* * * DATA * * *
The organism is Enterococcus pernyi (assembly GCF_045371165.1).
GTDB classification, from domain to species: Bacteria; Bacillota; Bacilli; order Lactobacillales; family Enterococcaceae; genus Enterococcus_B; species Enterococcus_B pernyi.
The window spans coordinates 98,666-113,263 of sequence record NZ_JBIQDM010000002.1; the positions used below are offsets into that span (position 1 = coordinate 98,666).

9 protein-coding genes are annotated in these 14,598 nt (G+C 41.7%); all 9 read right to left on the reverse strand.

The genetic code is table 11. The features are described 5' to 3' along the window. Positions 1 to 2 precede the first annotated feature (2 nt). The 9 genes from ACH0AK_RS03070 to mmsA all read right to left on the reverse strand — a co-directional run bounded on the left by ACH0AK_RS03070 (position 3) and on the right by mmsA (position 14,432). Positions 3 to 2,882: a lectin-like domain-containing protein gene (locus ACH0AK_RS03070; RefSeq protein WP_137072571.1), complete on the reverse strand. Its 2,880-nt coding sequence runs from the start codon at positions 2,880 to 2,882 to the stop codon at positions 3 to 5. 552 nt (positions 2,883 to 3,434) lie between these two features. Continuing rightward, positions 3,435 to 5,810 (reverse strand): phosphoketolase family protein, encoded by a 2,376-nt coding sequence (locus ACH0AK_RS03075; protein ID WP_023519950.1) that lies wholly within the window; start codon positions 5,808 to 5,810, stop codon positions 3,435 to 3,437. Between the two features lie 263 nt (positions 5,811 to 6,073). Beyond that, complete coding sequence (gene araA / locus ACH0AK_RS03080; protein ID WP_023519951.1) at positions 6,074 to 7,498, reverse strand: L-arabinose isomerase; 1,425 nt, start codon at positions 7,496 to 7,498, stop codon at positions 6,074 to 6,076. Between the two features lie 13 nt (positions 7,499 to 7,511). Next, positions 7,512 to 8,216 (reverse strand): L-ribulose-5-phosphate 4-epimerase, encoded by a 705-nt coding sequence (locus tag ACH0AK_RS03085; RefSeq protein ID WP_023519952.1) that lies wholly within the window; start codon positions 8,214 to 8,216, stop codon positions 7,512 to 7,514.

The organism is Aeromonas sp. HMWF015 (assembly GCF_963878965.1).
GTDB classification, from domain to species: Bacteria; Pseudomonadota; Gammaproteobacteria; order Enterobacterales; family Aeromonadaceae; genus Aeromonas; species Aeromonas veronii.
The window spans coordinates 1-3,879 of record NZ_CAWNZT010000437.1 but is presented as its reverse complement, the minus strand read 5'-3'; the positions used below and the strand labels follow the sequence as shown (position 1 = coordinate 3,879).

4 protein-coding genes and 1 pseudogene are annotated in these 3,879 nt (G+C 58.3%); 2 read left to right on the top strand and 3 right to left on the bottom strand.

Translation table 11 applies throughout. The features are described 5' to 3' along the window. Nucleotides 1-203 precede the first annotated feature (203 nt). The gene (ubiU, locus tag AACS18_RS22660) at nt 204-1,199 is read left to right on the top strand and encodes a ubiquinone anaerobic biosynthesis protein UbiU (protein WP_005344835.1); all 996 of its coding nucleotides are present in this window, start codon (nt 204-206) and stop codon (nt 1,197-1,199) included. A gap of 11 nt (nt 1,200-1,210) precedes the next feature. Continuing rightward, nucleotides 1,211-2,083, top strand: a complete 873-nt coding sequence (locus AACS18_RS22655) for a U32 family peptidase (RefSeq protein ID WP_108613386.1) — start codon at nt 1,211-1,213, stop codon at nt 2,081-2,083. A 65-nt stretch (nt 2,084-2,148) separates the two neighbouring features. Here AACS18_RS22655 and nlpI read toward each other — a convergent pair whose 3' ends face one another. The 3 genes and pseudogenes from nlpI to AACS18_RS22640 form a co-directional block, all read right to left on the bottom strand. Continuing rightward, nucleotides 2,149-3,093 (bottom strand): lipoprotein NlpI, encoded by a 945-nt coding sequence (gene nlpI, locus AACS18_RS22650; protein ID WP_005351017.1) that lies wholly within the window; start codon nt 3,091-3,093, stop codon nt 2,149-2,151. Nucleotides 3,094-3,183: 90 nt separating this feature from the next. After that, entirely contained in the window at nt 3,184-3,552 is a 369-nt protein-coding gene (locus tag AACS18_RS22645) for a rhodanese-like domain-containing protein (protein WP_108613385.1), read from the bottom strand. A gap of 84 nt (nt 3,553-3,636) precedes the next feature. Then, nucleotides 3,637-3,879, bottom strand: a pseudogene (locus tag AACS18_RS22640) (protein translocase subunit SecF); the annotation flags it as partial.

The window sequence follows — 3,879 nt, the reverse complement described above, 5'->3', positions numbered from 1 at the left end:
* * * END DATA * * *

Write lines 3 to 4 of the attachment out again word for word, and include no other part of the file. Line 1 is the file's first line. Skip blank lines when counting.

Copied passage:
The window spans coordinates 98,666-113,263 of sequence record NZ_JBIQDM010000002.1; the positions used below are offsets into that span (position 1 = coordinate 98,666).

9 protein-coding genes are annotated in these 14,598 nt (G+C 41.7%); all 9 read right to left on the reverse strand.